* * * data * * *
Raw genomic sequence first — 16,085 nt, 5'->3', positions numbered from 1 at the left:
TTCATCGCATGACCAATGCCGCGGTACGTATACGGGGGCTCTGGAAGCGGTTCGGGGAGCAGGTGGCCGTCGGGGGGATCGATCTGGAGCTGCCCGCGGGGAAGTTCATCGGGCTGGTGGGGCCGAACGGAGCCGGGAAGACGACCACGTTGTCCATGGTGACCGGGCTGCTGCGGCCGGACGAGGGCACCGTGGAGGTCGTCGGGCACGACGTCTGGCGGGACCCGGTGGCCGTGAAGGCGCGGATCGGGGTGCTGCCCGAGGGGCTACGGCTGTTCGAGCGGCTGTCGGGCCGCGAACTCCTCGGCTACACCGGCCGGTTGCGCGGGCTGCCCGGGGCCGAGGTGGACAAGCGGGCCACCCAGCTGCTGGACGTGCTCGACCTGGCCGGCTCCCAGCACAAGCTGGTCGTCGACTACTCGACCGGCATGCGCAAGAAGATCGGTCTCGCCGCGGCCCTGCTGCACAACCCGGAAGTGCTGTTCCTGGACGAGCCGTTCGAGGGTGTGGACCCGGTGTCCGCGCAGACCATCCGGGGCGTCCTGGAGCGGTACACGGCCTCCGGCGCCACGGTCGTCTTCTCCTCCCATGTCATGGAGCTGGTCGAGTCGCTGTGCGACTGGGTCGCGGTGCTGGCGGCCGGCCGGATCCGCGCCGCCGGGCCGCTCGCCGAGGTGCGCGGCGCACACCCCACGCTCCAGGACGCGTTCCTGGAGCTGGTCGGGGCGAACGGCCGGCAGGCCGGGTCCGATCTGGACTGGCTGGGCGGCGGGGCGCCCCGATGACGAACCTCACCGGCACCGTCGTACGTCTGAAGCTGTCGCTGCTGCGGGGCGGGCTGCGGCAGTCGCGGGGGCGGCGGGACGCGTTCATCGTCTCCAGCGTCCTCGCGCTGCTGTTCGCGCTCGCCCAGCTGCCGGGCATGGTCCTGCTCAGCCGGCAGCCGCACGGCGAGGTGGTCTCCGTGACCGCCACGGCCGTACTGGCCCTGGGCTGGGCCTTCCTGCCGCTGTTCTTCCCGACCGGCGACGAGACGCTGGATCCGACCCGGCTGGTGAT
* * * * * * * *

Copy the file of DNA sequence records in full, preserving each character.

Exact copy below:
Raw genomic sequence first — 16,085 nt, 5'->3', positions numbered from 1 at the left:
TTCATCGCATGACCAATGCCGCGGTACGTATACGGGGGCTCTGGAAGCGGTTCGGGGAGCAGGTGGCCGTCGGGGGGATCGATCTGGAGCTGCCCGCGGGGAAGTTCATCGGGCTGGTGGGGCCGAACGGAGCCGGGAAGACGACCACGTTGTCCATGGTGACCGGGCTGCTGCGGCCGGACGAGGGCACCGTGGAGGTCGTCGGGCACGACGTCTGGCGGGACCCGGTGGCCGTGAAGGCGCGGATCGGGGTGCTGCCCGAGGGGCTACGGCTGTTCGAGCGGCTGTCGGGCCGCGAACTCCTCGGCTACACCGGCCGGTTGCGCGGGCTGCCCGGGGCCGAGGTGGACAAGCGGGCCACCCAGCTGCTGGACGTGCTCGACCTGGCCGGCTCCCAGCACAAGCTGGTCGTCGACTACTCGACCGGCATGCGCAAGAAGATCGGTCTCGCCGCGGCCCTGCTGCACAACCCGGAAGTGCTGTTCCTGGACGAGCCGTTCGAGGGTGTGGACCCGGTGTCCGCGCAGACCATCCGGGGCGTCCTGGAGCGGTACACGGCCTCCGGCGCCACGGTCGTCTTCTCCTCCCATGTCATGGAGCTGGTCGAGTCGCTGTGCGACTGGGTCGCGGTGCTGGCGGCCGGCCGGATCCGCGCCGCCGGGCCGCTCGCCGAGGTGCGCGGCGCACACCCCACGCTCCAGGACGCGTTCCTGGAGCTGGTCGGGGCGAACGGCCGGCAGGCCGGGTCCGATCTGGACTGGCTGGGCGGCGGGGCGCCCCGATGACGAACCTCACCGGCACCGTCGTACGTCTGAAGCTGTCGCTGCTGCGGGGCGGGCTGCGGCAGTCGCGGGGGCGGCGGGACGCGTTCATCGTCTCCAGCGTCCTCGCGCTGCTGTTCGCGCTCGCCCAGCTGCCGGGCATGGTCCTGCTCAGCCGGCAGCCGCACGGCGAGGTGGTCTCCGTGACCGCCACGGCCGTACTGGCCCTGGGCTGGGCCTTCCTGCCGCTGTTCTTCCCGACCGGCGACGAGACGCTGGATCCGACCCGGCTGGTGAT